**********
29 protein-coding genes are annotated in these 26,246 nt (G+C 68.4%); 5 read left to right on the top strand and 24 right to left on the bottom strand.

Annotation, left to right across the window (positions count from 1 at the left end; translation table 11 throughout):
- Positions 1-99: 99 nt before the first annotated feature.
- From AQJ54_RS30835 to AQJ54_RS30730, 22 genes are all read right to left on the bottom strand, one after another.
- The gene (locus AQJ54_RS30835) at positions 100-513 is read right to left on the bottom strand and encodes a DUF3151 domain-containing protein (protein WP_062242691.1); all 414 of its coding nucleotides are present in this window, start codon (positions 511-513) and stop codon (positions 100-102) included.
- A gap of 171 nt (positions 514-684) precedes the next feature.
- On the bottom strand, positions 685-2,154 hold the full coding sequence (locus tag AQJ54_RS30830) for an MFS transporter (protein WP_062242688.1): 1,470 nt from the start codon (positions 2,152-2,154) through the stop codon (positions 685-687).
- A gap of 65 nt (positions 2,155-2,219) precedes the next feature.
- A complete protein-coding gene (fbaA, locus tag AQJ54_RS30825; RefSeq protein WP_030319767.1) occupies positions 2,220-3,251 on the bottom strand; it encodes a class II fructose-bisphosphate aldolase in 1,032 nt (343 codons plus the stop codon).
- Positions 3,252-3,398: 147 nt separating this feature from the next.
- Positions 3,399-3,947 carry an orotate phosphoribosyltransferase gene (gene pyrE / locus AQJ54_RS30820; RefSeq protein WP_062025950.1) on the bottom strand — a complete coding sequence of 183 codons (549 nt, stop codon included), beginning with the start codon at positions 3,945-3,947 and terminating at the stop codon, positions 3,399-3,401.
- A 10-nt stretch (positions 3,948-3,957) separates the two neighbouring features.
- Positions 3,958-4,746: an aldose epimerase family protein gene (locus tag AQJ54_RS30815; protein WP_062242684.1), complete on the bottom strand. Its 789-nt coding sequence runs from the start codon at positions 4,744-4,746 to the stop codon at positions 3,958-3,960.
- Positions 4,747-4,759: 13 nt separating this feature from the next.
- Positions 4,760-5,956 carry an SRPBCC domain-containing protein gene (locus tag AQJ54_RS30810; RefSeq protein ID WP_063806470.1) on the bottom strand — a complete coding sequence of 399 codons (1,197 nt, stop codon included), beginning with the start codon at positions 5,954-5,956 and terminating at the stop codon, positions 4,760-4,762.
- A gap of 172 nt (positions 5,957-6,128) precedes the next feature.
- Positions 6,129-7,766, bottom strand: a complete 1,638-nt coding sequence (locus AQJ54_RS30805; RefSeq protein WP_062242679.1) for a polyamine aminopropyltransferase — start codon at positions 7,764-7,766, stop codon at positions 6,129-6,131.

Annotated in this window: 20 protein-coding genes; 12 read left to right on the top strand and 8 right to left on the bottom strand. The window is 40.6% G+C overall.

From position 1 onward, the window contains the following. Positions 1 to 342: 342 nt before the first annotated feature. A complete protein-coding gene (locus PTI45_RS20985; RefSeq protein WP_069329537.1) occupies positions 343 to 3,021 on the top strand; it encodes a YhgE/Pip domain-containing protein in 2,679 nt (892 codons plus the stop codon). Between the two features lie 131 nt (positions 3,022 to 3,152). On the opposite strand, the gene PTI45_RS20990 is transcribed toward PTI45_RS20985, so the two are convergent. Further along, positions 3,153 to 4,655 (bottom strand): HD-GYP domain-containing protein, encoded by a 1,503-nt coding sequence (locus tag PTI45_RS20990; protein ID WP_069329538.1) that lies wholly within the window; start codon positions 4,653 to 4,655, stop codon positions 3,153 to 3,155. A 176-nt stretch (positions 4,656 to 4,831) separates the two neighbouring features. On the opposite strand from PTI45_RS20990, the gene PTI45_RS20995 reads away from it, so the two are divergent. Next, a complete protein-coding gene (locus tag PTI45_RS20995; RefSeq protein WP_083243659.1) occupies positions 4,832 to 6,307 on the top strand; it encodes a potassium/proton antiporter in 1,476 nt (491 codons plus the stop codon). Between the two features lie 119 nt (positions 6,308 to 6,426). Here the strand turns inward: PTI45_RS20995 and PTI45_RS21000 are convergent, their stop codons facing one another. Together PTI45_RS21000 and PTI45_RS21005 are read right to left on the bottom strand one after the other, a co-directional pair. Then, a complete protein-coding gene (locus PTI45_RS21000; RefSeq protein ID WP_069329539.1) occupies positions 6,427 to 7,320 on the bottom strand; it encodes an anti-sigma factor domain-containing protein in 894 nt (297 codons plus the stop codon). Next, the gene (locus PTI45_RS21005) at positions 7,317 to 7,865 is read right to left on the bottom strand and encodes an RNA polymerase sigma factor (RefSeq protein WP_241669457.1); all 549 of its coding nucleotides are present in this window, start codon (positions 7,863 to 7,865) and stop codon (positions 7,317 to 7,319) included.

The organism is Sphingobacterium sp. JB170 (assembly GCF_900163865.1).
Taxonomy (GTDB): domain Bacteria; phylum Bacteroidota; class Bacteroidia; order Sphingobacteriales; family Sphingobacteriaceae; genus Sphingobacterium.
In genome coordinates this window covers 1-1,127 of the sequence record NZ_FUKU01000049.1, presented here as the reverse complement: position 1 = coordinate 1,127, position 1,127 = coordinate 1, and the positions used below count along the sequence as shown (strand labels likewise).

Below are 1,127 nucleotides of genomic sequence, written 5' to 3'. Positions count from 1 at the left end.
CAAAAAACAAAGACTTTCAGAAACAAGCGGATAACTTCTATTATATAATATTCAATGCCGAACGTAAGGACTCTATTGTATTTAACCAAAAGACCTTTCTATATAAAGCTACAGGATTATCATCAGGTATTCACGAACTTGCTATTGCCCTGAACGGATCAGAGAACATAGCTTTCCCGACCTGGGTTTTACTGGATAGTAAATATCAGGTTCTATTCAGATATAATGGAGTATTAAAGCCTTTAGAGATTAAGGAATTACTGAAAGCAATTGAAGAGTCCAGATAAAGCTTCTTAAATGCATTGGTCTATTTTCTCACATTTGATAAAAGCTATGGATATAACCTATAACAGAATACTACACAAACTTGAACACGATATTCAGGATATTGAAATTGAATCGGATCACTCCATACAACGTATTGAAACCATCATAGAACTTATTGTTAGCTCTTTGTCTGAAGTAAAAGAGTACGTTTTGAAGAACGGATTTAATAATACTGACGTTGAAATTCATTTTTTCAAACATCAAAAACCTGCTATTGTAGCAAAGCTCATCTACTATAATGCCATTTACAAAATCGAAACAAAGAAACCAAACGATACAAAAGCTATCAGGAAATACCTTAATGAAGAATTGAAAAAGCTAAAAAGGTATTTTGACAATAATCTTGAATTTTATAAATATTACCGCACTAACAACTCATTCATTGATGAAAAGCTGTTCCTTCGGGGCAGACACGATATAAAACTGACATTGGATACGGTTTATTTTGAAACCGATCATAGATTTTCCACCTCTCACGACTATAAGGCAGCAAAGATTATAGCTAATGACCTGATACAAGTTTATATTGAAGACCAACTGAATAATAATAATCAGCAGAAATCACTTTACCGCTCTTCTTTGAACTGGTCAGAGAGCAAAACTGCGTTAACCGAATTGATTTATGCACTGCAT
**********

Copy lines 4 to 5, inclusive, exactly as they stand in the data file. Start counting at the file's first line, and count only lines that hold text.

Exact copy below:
- From AQJ54_RS30835 to AQJ54_RS30730, 22 genes are all read right to left on the bottom strand, one after another.
- The gene (locus AQJ54_RS30835) at positions 100-513 is read right to left on the bottom strand and encodes a DUF3151 domain-containing protein (protein WP_062242691.1); all 414 of its coding nucleotides are present in this window, start codon (positions 511-513) and stop codon (positions 100-102) included.